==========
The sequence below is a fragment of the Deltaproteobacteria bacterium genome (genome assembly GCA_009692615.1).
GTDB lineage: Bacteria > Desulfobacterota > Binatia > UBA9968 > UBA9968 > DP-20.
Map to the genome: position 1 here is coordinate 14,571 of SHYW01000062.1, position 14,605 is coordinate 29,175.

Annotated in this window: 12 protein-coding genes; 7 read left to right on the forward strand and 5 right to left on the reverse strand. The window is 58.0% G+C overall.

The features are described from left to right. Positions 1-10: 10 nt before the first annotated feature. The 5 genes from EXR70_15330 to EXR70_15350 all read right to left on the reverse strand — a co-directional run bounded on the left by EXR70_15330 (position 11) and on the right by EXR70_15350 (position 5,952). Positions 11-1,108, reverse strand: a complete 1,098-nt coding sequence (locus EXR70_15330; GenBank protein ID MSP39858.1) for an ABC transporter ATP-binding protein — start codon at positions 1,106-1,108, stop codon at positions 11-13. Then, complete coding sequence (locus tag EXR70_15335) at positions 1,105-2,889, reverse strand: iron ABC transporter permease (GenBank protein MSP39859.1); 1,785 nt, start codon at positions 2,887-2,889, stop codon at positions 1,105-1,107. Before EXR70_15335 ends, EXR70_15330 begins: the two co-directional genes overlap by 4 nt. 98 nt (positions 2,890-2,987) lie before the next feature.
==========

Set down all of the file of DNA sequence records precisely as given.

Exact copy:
The sequence below is a fragment of the Deltaproteobacteria bacterium genome (genome assembly GCA_009692615.1).
GTDB lineage: Bacteria > Desulfobacterota > Binatia > UBA9968 > UBA9968 > DP-20.
Map to the genome: position 1 here is coordinate 14,571 of SHYW01000062.1, position 14,605 is coordinate 29,175.

Annotated in this window: 12 protein-coding genes; 7 read left to right on the forward strand and 5 right to left on the reverse strand. The window is 58.0% G+C overall.

The features are described from left to right. Positions 1-10: 10 nt before the first annotated feature. The 5 genes from EXR70_15330 to EXR70_15350 all read right to left on the reverse strand — a co-directional run bounded on the left by EXR70_15330 (position 11) and on the right by EXR70_15350 (position 5,952). Positions 11-1,108, reverse strand: a complete 1,098-nt coding sequence (locus EXR70_15330; GenBank protein ID MSP39858.1) for an ABC transporter ATP-binding protein — start codon at positions 1,106-1,108, stop codon at positions 11-13. Then, complete coding sequence (locus tag EXR70_15335) at positions 1,105-2,889, reverse strand: iron ABC transporter permease (GenBank protein MSP39859.1); 1,785 nt, start codon at positions 2,887-2,889, stop codon at positions 1,105-1,107. Before EXR70_15335 ends, EXR70_15330 begins: the two co-directional genes overlap by 4 nt. 98 nt (positions 2,890-2,987) lie before the next feature.